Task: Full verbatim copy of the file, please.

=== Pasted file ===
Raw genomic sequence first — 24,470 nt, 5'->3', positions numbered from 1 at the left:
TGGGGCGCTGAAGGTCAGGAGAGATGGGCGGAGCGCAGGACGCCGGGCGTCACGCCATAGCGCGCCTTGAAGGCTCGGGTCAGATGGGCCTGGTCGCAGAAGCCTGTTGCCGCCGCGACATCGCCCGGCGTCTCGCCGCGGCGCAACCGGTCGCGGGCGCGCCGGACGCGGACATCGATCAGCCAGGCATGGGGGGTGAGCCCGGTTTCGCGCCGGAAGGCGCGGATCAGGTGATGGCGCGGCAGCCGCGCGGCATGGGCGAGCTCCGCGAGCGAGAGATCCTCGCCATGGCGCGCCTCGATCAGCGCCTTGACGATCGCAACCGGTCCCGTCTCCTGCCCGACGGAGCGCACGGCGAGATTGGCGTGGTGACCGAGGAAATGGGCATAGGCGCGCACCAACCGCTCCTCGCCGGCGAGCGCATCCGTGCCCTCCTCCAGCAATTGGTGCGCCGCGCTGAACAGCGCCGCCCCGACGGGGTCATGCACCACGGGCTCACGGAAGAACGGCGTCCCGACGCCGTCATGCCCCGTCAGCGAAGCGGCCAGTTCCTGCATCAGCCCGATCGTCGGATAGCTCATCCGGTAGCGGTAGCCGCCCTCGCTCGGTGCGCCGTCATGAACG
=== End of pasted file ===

Raw genomic sequence first — 24,470 nt, 5'->3', positions numbered from 1 at the left:
TGGGGCGCTGAAGGTCAGGAGAGATGGGCGGAGCGCAGGACGCCGGGCGTCACGCCATAGCGCGCCTTGAAGGCTCGGGTCAGATGGGCCTGGTCGCAGAAGCCTGTTGCCGCCGCGACATCGCCCGGCGTCTCGCCGCGGCGCAACCGGTCGCGGGCGCGCCGGACGCGGACATCGATCAGCCAGGCATGGGGGGTGAGCCCGGTTTCGCGCCGGAAGGCGCGGATCAGGTGATGGCGCGGCAGCCGCGCGGCATGGGCGAGCTCCGCGAGCGAGAGATCCTCGCCATGGCGCGCCTCGATCAGCGCCTTGACGATCGCAACCGGTCCCGTCTCCTGCCCGACGGAGCGCACGGCGAGATTGGCGTGGTGACCGAGGAAATGGGCATAGGCGCGCACCAACCGCTCCTCGCCGGCGAGCGCATCCGTGCCCTCCTCCAGCAATTGGTGCGCCGCGCTGAACAGCGCCGCCCCGACGGGGTCATGCACCACGGGCTCACGGAAGAACGGCGTCCCGACGCCGTCATGCCCCGTCAGCGAAGCGGCCAGTTCCTGCATCAGCCCGATCGTCGGATAGCTCATCCGGTAGCGGTAGCCGCCCTCGCTCGGTGCGCCGTCATGAACG